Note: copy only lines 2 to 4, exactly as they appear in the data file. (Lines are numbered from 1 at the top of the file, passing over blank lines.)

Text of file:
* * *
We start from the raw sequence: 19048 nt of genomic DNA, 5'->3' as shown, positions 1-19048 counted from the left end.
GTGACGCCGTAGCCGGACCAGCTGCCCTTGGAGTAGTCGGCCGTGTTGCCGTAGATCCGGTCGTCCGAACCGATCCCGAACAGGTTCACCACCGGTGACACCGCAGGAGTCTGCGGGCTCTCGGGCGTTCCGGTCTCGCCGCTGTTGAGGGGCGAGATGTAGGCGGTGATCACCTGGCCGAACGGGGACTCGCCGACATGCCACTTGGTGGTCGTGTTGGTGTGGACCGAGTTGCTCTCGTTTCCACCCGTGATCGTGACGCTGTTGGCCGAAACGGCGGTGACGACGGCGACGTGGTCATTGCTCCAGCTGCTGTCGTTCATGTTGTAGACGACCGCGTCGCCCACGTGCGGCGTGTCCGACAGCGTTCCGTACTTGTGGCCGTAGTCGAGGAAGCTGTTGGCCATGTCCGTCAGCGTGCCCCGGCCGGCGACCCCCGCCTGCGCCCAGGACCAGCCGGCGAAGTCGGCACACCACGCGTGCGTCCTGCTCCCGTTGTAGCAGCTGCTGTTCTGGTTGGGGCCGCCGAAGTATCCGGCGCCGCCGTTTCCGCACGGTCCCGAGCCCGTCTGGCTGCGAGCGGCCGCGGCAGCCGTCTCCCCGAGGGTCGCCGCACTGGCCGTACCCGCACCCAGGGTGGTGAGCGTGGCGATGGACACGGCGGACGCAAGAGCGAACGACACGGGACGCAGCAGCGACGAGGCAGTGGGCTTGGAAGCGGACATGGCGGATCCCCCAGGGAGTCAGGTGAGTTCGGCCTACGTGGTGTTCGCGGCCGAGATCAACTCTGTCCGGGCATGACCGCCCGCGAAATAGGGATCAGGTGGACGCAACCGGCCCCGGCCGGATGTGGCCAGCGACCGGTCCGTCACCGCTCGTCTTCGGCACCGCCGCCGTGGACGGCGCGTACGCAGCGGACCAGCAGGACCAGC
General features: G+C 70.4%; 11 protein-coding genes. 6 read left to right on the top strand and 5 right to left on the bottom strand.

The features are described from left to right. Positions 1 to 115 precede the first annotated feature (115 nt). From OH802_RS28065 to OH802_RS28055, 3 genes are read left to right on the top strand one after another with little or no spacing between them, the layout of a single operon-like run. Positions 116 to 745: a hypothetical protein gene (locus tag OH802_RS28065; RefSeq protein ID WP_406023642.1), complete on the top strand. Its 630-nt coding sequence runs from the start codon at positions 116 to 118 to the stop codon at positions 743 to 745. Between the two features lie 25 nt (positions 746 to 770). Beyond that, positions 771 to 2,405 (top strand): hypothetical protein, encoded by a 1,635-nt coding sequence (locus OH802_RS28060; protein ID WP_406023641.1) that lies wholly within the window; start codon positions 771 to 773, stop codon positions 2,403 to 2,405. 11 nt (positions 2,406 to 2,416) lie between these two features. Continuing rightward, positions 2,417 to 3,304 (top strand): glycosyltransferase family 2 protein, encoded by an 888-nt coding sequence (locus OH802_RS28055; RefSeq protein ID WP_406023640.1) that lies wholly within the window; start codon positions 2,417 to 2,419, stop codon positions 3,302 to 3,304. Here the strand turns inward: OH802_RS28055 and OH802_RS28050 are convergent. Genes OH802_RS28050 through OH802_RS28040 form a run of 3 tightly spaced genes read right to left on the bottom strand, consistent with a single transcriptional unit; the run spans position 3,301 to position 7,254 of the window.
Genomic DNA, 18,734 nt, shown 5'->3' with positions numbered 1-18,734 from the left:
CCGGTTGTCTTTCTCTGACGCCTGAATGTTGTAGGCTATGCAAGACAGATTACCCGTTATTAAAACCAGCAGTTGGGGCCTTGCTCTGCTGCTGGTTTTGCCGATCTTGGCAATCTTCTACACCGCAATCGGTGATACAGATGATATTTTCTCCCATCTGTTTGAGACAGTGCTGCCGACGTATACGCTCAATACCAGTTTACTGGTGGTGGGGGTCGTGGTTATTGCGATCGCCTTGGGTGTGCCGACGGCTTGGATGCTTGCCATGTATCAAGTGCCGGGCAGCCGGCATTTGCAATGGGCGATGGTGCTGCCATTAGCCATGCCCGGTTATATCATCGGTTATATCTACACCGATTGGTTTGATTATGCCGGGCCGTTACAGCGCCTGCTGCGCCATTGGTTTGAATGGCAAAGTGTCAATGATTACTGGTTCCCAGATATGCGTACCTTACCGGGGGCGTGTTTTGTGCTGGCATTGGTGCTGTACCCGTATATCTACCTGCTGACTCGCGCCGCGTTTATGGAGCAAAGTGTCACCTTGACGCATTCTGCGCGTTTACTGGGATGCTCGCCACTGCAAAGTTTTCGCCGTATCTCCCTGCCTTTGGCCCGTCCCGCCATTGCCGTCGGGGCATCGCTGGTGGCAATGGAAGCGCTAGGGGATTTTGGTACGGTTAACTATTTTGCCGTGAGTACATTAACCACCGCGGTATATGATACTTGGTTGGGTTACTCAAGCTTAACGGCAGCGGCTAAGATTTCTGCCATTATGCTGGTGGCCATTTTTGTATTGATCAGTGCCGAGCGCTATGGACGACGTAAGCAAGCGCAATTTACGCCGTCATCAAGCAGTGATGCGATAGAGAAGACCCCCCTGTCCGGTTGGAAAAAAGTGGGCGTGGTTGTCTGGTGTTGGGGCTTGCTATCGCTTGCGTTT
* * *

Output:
GTGACGCCGTAGCCGGACCAGCTGCCCTTGGAGTAGTCGGCCGTGTTGCCGTAGATCCGGTCGTCCGAACCGATCCCGAACAGGTTCACCACCGGTGACACCGCAGGAGTCTGCGGGCTCTCGGGCGTTCCGGTCTCGCCGCTGTTGAGGGGCGAGATGTAGGCGGTGATCACCTGGCCGAACGGGGACTCGCCGACATGCCACTTGGTGGTCGTGTTGGTGTGGACCGAGTTGCTCTCGTTTCCACCCGTGATCGTGACGCTGTTGGCCGAAACGGCGGTGACGACGGCGACGTGGTCATTGCTCCAGCTGCTGTCGTTCATGTTGTAGACGACCGCGTCGCCCACGTGCGGCGTGTCCGACAGCGTTCCGTACTTGTGGCCGTAGTCGAGGAAGCTGTTGGCCATGTCCGTCAGCGTGCCCCGGCCGGCGACCCCCGCCTGCGCCCAGGACCAGCCGGCGAAGTCGGCACACCACGCGTGCGTCCTGCTCCCGTTGTAGCAGCTGCTGTTCTGGTTGGGGCCGCCGAAGTATCCGGCGCCGCCGTTTCCGCACGGTCCCGAGCCCGTCTGGCTGCGAGCGGCCGCGGCAGCCGTCTCCCCGAGGGTCGCCGCACTGGCCGTACCCGCACCCAGGGTGGTGAGCGTGGCGATGGACACGGCGGACGCAAGAGCGAACGACACGGGACGCAGCAGCGACGAGGCAGTGGGCTTGGAAGCGGACATGGCGGATCCCCCAGGGAGTCAGGTGAGTTCGGCCTACGTGGTGTTCGCGGCCGAGATCAACTCTGTCCGGGCATGACCGCCCGCGAAATAGGGATCAGGTGGACGCAACCGGCCCCGGCCGGATGTGGCCAGCGACCGGTCCGTCACCGCTCGTCTTCGGCACCGCCGCCGTGGACGGCGCGTACGCAGCGGACCAGCAGGACCAGC
General features: G+C 70.4%; 11 protein-coding genes. 6 read left to right on the top strand and 5 right to left on the bottom strand.

The features are described from left to right. Positions 1 to 115 precede the first annotated feature (115 nt). From OH802_RS28065 to OH802_RS28055, 3 genes are read left to right on the top strand one after another with little or no spacing between them, the layout of a single operon-like run. Positions 116 to 745: a hypothetical protein gene (locus tag OH802_RS28065; RefSeq protein ID WP_406023642.1), complete on the top strand. Its 630-nt coding sequence runs from the start codon at positions 116 to 118 to the stop codon at positions 743 to 745. Between the two features lie 25 nt (positions 746 to 770). Beyond that, positions 771 to 2,405 (top strand): hypothetical protein, encoded by a 1,635-nt coding sequence (locus OH802_RS28060; protein ID WP_406023641.1) that lies wholly within the window; start codon positions 771 to 773, stop codon positions 2,403 to 2,405. 11 nt (positions 2,406 to 2,416) lie between these two features. Continuing rightward, positions 2,417 to 3,304 (top strand): glycosyltransferase family 2 protein, encoded by an 888-nt coding sequence (locus OH802_RS28055; RefSeq protein ID WP_406023640.1) that lies wholly within the window; start codon positions 2,417 to 2,419, stop codon positions 3,302 to 3,304. Here the strand turns inward: OH802_RS28055 and OH802_RS28050 are convergent. Genes OH802_RS28050 through OH802_RS28040 form a run of 3 tightly spaced genes read right to left on the bottom strand, consistent with a single transcriptional unit; the run spans position 3,301 to position 7,254 of the window.